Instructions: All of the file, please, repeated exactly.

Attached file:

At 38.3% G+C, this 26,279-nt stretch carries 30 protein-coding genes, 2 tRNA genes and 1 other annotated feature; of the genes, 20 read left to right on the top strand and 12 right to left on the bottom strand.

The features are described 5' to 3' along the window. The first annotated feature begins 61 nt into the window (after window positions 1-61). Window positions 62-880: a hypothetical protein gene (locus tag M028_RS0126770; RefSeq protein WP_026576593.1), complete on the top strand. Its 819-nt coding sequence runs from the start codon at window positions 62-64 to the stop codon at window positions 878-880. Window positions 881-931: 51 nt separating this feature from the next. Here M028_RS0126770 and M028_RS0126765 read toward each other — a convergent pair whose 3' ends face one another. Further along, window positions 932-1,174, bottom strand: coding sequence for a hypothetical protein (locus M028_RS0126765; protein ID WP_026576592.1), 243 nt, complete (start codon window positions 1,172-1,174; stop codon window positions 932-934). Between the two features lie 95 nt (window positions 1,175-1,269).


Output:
At 38.3% G+C, this 26,279-nt stretch carries 30 protein-coding genes, 2 tRNA genes and 1 other annotated feature; of the genes, 20 read left to right on the top strand and 12 right to left on the bottom strand.

The features are described 5' to 3' along the window. The first annotated feature begins 61 nt into the window (after window positions 1-61). Window positions 62-880: a hypothetical protein gene (locus tag M028_RS0126770; RefSeq protein WP_026576593.1), complete on the top strand. Its 819-nt coding sequence runs from the start codon at window positions 62-64 to the stop codon at window positions 878-880. Window positions 881-931: 51 nt separating this feature from the next. Here M028_RS0126770 and M028_RS0126765 read toward each other — a convergent pair whose 3' ends face one another. Further along, window positions 932-1,174, bottom strand: coding sequence for a hypothetical protein (locus M028_RS0126765; protein ID WP_026576592.1), 243 nt, complete (start codon window positions 1,172-1,174; stop codon window positions 932-934). Between the two features lie 95 nt (window positions 1,175-1,269).